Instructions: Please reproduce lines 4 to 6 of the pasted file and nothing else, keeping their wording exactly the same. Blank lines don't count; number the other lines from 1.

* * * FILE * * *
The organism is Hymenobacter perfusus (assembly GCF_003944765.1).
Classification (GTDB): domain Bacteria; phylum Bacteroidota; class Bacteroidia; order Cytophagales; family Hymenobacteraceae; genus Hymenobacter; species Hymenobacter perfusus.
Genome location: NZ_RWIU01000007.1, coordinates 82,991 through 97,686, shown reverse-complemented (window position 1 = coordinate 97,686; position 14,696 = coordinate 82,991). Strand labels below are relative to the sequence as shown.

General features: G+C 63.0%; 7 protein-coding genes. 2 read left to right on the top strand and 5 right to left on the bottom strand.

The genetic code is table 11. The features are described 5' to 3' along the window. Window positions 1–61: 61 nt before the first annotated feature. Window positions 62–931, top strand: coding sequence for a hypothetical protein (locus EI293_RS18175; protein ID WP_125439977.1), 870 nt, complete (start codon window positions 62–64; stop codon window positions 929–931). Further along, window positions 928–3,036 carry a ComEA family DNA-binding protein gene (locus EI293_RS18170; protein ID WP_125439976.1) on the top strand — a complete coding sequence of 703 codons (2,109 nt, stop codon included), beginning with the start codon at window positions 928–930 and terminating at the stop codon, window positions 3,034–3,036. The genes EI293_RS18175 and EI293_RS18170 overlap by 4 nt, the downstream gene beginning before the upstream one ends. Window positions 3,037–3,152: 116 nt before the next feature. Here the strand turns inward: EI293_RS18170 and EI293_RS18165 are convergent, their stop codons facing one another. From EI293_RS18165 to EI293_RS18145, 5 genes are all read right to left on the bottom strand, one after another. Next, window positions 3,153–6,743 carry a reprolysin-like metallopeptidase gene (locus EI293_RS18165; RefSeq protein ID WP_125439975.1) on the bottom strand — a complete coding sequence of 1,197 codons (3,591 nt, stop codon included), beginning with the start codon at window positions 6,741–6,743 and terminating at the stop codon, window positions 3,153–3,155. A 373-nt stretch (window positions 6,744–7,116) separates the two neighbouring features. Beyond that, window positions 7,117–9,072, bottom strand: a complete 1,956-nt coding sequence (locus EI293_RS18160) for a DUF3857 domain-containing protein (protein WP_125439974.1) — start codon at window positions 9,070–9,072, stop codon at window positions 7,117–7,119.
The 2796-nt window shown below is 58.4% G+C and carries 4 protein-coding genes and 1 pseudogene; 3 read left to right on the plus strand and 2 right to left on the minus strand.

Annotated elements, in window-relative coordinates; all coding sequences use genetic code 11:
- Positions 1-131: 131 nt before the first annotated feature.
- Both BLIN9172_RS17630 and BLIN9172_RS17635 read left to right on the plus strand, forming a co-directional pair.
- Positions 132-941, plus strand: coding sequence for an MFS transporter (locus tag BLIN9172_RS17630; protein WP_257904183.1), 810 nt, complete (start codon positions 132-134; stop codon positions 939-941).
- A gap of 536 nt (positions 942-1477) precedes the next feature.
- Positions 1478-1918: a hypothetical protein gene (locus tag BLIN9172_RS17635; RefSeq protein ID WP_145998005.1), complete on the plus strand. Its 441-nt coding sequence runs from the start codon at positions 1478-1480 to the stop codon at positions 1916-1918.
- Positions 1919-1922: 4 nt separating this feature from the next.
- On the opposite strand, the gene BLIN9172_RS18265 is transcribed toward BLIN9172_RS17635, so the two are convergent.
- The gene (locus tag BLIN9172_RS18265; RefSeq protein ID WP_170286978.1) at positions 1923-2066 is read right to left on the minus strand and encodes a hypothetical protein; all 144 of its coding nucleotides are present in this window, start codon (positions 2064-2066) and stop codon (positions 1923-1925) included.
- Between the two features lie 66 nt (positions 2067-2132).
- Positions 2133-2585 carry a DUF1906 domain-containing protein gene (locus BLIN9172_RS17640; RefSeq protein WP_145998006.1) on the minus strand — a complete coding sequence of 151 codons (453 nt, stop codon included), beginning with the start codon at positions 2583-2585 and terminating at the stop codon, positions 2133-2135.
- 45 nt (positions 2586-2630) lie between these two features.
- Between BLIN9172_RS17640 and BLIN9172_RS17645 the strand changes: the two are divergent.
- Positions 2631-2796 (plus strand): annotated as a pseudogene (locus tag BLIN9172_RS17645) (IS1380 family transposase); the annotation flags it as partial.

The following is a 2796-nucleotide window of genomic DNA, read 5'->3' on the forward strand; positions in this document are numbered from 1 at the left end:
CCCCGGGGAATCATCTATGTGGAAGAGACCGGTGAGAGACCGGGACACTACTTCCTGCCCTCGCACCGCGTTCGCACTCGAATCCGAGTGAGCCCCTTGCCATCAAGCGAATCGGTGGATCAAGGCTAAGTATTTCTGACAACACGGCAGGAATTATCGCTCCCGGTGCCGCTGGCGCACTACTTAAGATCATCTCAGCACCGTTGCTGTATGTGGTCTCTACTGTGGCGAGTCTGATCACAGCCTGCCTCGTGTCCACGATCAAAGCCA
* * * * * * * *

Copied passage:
General features: G+C 63.0%; 7 protein-coding genes. 2 read left to right on the top strand and 5 right to left on the bottom strand.

The genetic code is table 11. The features are described 5' to 3' along the window. Window positions 1–61: 61 nt before the first annotated feature. Window positions 62–931, top strand: coding sequence for a hypothetical protein (locus EI293_RS18175; protein ID WP_125439977.1), 870 nt, complete (start codon window positions 62–64; stop codon window positions 929–931). Further along, window positions 928–3,036 carry a ComEA family DNA-binding protein gene (locus EI293_RS18170; protein ID WP_125439976.1) on the top strand — a complete coding sequence of 703 codons (2,109 nt, stop codon included), beginning with the start codon at window positions 928–930 and terminating at the stop codon, window positions 3,034–3,036. The genes EI293_RS18175 and EI293_RS18170 overlap by 4 nt, the downstream gene beginning before the upstream one ends. Window positions 3,037–3,152: 116 nt before the next feature. Here the strand turns inward: EI293_RS18170 and EI293_RS18165 are convergent, their stop codons facing one another. From EI293_RS18165 to EI293_RS18145, 5 genes are all read right to left on the bottom strand, one after another. Next, window positions 3,153–6,743 carry a reprolysin-like metallopeptidase gene (locus EI293_RS18165; RefSeq protein ID WP_125439975.1) on the bottom strand — a complete coding sequence of 1,197 codons (3,591 nt, stop codon included), beginning with the start codon at window positions 6,741–6,743 and terminating at the stop codon, window positions 3,153–3,155. A 373-nt stretch (window positions 6,744–7,116) separates the two neighbouring features. Beyond that, window positions 7,117–9,072, bottom strand: a complete 1,956-nt coding sequence (locus EI293_RS18160) for a DUF3857 domain-containing protein (protein WP_125439974.1) — start codon at window positions 9,070–9,072, stop codon at window positions 7,117–7,119.
The 2796-nt window shown below is 58.4% G+C and carries 4 protein-coding genes and 1 pseudogene; 3 read left to right on the plus strand and 2 right to left on the minus strand.